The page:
Jason Setaro built big, broad shoulders from his years as a personal trainer and gym owner, and now he wants to use them to lift up a forgotten group of kids.
Setaro, who owns North End Fitness in Boston, grew up in the foster care system and wants to provide the next generation of foster children with a place to build a community and find a passion. He calls it Project F.
“As a child I had no sense of direction, and I didn’t think anyone cared whether I made it in life or ended up in prison,” he wrote in a GoFundMe campaign. “That changed when a great mentor came into my life. He loved me unconditionally when I didn’t have a family to do so, and he taught me that my life matters.”
Setaro graduated from Boston University in 2011 and in the intervening years started two successful gyms. He said he wanted Project F to give foster children hands-on experience in the things it took him years to learn.
“Under my supervision, foster children will set up the studio, get the word out about it, and administer it every day,” he wrote. “While I train the clients, the kids will learn the basics of fitness and running a business. More importantly, they’ll have a place to call their own and a mentor who can relate to their experiences.“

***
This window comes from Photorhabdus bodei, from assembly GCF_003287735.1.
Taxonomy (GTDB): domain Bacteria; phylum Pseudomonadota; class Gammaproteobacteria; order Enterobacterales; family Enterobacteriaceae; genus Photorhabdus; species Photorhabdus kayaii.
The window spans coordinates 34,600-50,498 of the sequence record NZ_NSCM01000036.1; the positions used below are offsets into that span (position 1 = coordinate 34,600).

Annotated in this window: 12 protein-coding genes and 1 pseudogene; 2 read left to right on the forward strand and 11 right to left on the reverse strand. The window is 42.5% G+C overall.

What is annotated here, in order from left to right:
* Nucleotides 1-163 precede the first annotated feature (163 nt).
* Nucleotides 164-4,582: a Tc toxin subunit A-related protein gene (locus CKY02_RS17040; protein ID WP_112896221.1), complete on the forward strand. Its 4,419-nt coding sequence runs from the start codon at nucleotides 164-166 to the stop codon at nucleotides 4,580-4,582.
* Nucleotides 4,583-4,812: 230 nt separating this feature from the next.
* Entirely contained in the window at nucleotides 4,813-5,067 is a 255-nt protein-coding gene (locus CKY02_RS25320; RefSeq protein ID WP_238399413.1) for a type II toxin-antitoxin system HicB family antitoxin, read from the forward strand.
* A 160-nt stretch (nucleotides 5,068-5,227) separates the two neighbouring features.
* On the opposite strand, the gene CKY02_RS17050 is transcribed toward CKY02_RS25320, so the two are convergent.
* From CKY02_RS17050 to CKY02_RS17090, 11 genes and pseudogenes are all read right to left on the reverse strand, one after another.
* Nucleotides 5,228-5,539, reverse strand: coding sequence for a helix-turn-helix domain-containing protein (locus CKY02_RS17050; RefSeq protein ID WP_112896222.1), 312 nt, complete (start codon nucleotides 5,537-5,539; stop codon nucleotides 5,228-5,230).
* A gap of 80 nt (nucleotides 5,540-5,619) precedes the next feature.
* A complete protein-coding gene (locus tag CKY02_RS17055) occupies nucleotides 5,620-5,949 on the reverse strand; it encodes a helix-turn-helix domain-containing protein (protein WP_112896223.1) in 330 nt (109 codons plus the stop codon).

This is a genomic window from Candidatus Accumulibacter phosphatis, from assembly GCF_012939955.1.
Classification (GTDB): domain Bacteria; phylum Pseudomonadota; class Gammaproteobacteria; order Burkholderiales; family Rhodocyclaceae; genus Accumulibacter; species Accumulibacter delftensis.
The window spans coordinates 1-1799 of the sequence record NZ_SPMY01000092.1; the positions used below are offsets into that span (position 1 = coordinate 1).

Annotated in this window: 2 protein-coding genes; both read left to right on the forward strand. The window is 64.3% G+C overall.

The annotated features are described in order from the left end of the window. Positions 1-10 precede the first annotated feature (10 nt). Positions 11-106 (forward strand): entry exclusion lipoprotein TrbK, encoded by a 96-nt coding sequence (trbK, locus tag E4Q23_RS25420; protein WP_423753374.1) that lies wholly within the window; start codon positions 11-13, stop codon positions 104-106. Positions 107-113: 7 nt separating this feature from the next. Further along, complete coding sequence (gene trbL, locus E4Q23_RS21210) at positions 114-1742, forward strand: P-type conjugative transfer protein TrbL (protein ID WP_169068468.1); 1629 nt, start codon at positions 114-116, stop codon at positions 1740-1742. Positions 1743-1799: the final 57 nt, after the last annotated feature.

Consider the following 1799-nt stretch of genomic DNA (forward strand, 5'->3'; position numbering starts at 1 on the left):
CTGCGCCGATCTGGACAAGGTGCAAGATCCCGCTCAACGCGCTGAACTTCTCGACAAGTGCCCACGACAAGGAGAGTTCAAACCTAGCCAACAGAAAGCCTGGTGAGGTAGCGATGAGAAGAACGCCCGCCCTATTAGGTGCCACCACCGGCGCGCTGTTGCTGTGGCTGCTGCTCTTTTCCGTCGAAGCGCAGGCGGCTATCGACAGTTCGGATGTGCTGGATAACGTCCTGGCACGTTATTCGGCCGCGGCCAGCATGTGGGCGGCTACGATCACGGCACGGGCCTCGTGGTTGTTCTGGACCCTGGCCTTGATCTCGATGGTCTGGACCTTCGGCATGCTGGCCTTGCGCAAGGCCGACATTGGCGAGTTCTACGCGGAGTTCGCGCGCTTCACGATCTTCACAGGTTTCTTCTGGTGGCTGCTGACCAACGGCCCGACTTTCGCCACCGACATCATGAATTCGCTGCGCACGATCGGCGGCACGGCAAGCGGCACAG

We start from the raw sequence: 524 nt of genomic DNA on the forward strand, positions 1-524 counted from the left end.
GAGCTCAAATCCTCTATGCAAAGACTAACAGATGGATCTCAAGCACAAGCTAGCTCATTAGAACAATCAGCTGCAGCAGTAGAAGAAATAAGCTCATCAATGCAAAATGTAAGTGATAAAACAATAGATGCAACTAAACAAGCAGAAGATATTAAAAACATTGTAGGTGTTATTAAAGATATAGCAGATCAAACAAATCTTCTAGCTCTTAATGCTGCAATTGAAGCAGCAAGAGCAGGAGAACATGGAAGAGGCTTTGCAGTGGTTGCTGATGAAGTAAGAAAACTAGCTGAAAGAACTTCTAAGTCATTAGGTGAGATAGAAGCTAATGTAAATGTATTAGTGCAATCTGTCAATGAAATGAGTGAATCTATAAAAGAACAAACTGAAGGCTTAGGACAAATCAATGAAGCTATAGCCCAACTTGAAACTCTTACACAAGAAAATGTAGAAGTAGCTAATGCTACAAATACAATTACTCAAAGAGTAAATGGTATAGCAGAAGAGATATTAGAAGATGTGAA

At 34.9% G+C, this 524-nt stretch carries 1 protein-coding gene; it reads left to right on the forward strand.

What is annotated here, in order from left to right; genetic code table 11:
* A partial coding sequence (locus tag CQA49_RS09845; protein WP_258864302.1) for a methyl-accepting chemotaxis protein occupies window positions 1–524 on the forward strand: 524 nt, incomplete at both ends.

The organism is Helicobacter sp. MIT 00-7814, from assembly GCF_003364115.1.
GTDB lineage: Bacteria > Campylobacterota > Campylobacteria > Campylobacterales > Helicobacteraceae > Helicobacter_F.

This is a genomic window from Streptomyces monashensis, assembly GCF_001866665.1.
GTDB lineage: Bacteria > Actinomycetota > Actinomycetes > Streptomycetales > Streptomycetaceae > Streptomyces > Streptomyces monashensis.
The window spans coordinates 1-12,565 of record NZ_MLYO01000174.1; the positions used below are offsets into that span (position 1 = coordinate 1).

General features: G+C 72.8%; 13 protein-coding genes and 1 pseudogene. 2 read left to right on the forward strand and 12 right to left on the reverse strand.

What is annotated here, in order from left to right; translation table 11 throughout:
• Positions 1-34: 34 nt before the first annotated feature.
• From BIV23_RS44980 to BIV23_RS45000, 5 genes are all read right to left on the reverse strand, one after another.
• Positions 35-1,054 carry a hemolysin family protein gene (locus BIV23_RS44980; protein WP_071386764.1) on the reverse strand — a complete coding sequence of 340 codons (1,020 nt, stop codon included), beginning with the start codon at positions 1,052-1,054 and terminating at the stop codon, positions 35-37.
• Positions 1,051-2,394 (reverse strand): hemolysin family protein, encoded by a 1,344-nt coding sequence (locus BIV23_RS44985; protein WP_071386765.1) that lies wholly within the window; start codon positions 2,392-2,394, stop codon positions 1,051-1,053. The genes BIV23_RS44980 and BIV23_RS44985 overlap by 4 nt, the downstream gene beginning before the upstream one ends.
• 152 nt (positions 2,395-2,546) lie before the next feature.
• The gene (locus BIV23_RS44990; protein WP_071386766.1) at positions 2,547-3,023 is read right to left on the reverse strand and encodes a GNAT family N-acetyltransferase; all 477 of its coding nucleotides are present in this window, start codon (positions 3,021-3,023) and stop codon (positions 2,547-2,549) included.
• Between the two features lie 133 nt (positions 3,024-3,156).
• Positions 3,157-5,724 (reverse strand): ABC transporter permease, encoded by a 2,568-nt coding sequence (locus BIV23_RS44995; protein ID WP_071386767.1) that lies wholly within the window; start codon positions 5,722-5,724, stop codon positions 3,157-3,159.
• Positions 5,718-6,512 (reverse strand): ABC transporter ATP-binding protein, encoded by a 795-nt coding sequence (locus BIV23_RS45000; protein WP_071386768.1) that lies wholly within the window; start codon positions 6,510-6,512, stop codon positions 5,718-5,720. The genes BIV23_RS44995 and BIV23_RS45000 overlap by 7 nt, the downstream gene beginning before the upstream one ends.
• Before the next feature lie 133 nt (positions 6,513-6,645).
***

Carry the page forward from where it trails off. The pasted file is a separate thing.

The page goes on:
Setaro plans to hire 10 to 12 foster kids to start and grow the gym under his guidance, and that number could grow as the business does. They will work side-by-side with him to develop their skills – but it won’t come cheap.
Setaro estimates he needs about $85,000 to make his dream a reality. He recently held a fundraiser, and he hopes to generate $65,000 through the GoFundMe.
He broke down the costs: $42,000 would cover rent for a space in Boston for a year, $35,000 would pay for the equipment like weights and machinery, and $8,000 would go toward administrative costs like setting up a 501( c) 3. However, Setaro believes the value of hope is immeasurable.
Life for adults raised in the foster care system is often a bleak one. According to the National Foster Youth Institute97 percent will not attend college.
In Massachusetts, more than a third of them end up homeless at some point in their lives, and more than two-thirds will be arrested before they turn 30. Setaro believes he would have joined them if he hadn’t found a mentor and a passion.
“The system is broken, you can’t argue that,” Setaro said in a video he made for the GoFundMe. “There’s an old saying that ‘somebody’s got to do something about it,’ and that’s what I want to do. That’s the heart of Project F.”
click here to learn more about Setaro’s GoFundMe campaign.
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